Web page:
The bottom line: Many mind-opening, empathy-inducing, and freedom-enhancing books are effectively banned in the US right now. Let’s buy them, read them, discuss them, and share them. Just click here to do so.
As many of you have heard, this past academic year the Tuscon Unified School District shut down the Mexican American Studies Program to comply with Arizona State Superintendent John Huppenthal’s declaration that the program was in violation of a state law banning, among other things, classes that promote resentment toward a race or class. While an independent auditor’s report (mentioned in the Denver Post or featured in full here) found that the program was not in violation of the law but rather improved students’ educational outcomes and fostered a broad ethic of peace, Huppenthal thought otherwise.
For more on the controversy, here’s the NPR Story, a Jon Stewart clip, and a district representative indicating that the books have not been banned, but rather, “moved to a district storage facility.” There’s also a strong editorial in the Guardian, Anti-Intellectualism is Taking over the US, that takes this issue as its starting point.
At Building a Better World we are continuously engaged in efforts to interrogate structures of power and privilege as well as cultural assumptions. Recent related research demonstrates how effective literature is in efforts to foster empathy. Seeing from another’s perspective – something that is at the heart of so many of the works of literature below – is essential to building democratic life and, even more broadly, societies that recognize human rights across cultures and communities.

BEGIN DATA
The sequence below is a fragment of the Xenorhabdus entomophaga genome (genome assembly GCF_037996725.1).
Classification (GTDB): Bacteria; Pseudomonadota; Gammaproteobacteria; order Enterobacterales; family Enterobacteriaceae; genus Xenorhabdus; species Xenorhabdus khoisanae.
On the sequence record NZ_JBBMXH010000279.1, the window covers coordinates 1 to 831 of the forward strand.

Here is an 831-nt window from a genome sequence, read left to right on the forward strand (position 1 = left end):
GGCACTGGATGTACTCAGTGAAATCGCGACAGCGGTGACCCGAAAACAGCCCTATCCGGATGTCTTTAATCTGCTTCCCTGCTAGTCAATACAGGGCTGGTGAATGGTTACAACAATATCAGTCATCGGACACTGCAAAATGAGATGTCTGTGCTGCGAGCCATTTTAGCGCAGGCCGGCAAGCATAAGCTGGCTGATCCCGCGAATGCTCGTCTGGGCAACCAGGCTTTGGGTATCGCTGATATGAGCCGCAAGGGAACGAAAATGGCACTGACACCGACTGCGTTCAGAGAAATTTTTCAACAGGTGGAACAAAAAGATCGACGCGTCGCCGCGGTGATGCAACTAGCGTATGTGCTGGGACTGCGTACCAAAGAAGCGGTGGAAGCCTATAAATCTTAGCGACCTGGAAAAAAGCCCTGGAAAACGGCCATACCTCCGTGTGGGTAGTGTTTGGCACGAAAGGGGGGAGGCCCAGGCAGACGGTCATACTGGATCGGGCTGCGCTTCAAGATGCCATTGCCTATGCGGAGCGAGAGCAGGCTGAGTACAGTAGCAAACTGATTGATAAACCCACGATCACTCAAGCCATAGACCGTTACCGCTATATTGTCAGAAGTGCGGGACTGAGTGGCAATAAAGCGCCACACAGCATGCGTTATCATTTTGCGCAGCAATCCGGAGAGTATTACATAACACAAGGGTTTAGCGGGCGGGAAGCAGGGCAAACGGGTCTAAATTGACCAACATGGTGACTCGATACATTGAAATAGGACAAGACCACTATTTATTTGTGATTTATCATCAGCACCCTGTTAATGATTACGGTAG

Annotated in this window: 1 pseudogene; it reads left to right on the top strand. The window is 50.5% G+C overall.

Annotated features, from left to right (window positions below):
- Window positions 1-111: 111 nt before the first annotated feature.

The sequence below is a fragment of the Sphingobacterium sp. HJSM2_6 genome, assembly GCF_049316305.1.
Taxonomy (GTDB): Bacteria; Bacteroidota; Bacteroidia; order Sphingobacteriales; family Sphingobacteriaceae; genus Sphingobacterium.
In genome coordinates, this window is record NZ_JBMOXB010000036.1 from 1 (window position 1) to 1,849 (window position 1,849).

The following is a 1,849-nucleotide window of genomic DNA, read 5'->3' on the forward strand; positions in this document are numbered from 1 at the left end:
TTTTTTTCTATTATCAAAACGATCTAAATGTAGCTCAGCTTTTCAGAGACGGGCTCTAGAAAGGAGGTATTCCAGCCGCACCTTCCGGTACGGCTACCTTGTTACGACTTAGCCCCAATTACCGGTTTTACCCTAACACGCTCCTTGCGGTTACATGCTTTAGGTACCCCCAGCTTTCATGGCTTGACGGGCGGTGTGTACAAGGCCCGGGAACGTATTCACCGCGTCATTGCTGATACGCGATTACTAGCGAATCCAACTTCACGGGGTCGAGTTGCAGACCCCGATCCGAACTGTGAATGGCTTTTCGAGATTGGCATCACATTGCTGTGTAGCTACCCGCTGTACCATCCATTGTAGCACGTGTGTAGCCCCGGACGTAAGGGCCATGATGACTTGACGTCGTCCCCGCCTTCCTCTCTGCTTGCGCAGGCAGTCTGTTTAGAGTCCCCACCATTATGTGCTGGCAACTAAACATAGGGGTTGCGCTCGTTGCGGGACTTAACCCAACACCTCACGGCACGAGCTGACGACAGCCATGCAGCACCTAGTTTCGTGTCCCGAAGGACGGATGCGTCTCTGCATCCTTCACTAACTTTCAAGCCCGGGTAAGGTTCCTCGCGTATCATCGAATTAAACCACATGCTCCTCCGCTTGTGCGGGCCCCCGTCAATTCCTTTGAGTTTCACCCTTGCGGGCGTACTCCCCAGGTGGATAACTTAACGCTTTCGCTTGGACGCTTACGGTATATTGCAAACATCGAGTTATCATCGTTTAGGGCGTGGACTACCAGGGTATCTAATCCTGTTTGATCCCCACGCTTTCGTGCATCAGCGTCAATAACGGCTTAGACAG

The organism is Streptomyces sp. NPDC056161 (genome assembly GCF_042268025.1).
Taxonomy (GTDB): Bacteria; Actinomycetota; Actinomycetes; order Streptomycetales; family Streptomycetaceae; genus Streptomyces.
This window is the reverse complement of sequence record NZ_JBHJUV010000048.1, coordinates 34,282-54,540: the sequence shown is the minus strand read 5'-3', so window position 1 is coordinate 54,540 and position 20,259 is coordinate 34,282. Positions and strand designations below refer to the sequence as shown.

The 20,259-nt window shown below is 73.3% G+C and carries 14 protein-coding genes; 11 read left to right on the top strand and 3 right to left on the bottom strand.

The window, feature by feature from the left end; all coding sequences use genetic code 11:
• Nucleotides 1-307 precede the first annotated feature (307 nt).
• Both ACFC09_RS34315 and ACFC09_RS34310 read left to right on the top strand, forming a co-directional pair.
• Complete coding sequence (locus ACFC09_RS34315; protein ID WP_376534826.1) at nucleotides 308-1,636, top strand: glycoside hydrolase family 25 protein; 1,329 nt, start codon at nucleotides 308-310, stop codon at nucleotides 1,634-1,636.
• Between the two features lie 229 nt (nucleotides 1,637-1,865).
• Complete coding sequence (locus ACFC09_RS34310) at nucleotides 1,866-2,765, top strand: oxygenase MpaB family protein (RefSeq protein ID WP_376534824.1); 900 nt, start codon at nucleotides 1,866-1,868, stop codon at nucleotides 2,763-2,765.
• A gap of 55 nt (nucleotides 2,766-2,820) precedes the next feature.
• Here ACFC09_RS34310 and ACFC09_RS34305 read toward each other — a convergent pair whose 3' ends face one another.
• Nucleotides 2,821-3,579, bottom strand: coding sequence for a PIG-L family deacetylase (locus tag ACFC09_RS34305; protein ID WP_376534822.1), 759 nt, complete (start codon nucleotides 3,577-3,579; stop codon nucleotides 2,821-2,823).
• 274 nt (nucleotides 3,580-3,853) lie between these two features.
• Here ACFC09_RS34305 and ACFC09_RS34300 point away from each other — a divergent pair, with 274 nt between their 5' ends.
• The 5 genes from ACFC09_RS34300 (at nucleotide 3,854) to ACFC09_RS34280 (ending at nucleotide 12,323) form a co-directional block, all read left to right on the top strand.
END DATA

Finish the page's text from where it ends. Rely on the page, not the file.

Click below, buy a banned book, read it, discuss it, share it with friends and neighbors – donate it to your local library or youth center. Enjoy the broadening and deepening experience of good literature and philosophy in a free society.
Choose among Freire, Shakespeare, Luis Alberto Urrea, Sandra Cisneros, Sherman Alexie, James Baldwin, and many other extraordinary authors.
A few bookstore-building editorial notes: I went with the most recent additions. In a few cases – most notably in respect to some of Che Guevara’s essays and speeches – some of the original texts were only available in compilations, so I added entire compilations instead of works unavailable in their individual formats. Enjoy the reading. I look forward to hearing about your favorite banned books.
Eric Hartman is a co-founder of this site, an independent consultant, and a university educator. During the coming year he will be leading a doctoral seminar on Fair Trade Learning for Prescott College.